In all LCD panels, there is a light diffuser behind the liquid crystal display. This has to have very diffuse light to light the screen evenly. This will be used to create a light table suitable for photography, drawing, and many other uses.
It is fortunate that the panel came with a CCFL driver so it will be much less work to get it to light up. The main controller chip’s part number is ‘MP1009’ which is a half-bridge CCFL inverter controller. The next chip is a jellybean dual n-channel MOSFET which handles the grunt of converting DC to AC. The transformers seen wrapped in Kapton tape are high-voltage low current types. The primary winding is visibly identified by the thicker copper windings. The secondary consists of many wraps of very small copper wire.
Reverse Engineering Circuit
Using the datasheet I started reverse engineering the circuit and came up with a basic diagram of how the circuit works. The Mosfets are represented using switches. The circuit topology is a half-bridge DC-AC converter (Inverter) meaning that there are only two switches instead of four in a full-bridge configuration. When the system is at rest, the voltage on the primary floats to the middle of the voltage rail, due to the resistor divider. There is a lot left out in this simplified circuit, there is circuitry to provide a high voltage pulse to start the arc of the CCFL light, then the lower potential current can pass through from the transformer. There is also a voltage sense line tapping off the high voltage line (top of the secondary of the transformer). Circuit protection is also not included in this diagram.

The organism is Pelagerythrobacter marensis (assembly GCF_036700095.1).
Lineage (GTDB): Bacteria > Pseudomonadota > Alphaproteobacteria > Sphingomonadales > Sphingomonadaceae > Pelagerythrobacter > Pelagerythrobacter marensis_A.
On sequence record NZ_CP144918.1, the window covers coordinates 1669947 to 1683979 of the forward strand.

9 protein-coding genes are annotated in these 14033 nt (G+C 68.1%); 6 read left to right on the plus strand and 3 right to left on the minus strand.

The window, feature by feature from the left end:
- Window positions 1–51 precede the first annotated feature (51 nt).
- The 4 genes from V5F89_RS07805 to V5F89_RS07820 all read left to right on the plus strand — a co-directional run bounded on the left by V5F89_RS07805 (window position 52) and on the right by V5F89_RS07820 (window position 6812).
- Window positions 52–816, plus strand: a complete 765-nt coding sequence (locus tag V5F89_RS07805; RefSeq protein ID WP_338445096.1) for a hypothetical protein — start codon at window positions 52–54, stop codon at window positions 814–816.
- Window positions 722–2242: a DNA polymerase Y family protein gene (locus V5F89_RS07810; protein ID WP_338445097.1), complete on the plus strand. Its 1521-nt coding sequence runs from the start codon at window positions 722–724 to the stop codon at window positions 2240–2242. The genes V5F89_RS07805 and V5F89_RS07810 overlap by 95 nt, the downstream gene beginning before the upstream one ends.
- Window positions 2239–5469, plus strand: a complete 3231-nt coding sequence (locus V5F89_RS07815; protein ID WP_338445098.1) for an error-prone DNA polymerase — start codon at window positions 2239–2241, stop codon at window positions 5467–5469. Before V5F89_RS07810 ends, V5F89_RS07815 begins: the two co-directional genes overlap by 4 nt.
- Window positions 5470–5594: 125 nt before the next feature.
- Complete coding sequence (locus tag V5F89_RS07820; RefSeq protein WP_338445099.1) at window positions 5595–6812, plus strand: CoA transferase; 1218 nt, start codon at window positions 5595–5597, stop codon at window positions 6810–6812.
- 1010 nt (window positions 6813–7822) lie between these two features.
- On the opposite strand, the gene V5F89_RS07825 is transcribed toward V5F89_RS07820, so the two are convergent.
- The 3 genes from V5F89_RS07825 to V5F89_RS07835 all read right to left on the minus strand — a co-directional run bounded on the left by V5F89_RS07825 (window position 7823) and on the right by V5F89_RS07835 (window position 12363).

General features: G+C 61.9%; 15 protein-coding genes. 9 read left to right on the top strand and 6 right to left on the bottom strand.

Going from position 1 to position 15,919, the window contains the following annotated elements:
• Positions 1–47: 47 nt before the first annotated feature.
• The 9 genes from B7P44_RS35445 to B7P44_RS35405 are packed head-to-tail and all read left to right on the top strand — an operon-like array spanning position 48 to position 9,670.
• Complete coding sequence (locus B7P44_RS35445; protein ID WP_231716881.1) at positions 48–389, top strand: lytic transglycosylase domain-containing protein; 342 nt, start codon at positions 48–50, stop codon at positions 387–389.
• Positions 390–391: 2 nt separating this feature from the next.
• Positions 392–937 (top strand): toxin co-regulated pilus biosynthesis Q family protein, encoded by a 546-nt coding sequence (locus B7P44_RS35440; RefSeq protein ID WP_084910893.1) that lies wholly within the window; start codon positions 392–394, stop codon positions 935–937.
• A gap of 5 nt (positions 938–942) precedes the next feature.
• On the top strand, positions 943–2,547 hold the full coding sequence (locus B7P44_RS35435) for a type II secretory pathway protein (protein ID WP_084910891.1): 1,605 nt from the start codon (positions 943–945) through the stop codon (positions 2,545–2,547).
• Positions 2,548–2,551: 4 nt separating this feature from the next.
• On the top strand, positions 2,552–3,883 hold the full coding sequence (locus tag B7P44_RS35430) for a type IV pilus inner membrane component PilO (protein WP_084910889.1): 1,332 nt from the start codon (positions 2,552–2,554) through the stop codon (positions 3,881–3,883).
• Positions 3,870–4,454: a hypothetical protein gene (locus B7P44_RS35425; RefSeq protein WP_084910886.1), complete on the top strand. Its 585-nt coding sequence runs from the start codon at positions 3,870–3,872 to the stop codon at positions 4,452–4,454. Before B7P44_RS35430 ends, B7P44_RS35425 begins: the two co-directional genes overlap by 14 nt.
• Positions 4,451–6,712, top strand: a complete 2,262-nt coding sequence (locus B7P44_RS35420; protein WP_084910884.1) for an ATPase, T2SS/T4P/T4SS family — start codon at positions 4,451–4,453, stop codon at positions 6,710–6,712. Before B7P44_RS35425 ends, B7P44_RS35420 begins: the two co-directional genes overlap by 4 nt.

When the top switch is closed, the current flows from the voltage rail through the top winding of the transformer and then to ground. This induces current to flow out from the top winding of the secondary transformer through the cold-cathode fluorescent light (CCFL), and finally returning to ground, emitting light.
When the bottom switch is closed, the current flows the opposite way through the transformer. This induces current to flow into the transformer which lights up the lamp.
When a voltage/current meter is placed into the circuit, the following waveforms will result. The positive direction of current flow is defined as flowing to the voltage divider.
Making the Panel Work
After the reading the datasheet, the inverter chip has the lowest voltage rating of 30V, and a minimum voltage of 8V, making the voltage range of the circuit 8-30V. The connections to the board are as follows
Von/Voff is a enable/disable pin. The datasheet states that when the voltage is below 0.4v, the chip is disabled. A higher voltage will enable the chip. The VAdj pin is used to control the brightness of the CCFL, this will be connected to Vcc to disable this functionality.
I will start powering the circuit with 12v since it is a standard voltage for monitors/computers. The monitor lights up at around 10v then increases in brightness until it reaches max brightness at around 20v before the over-voltage protection kicks in. It seems to run fine at 12v.
Here is the effect I was able to achieve with the camera settings of F36,200, ISO200. This will work to create the ‘cropped’ effect.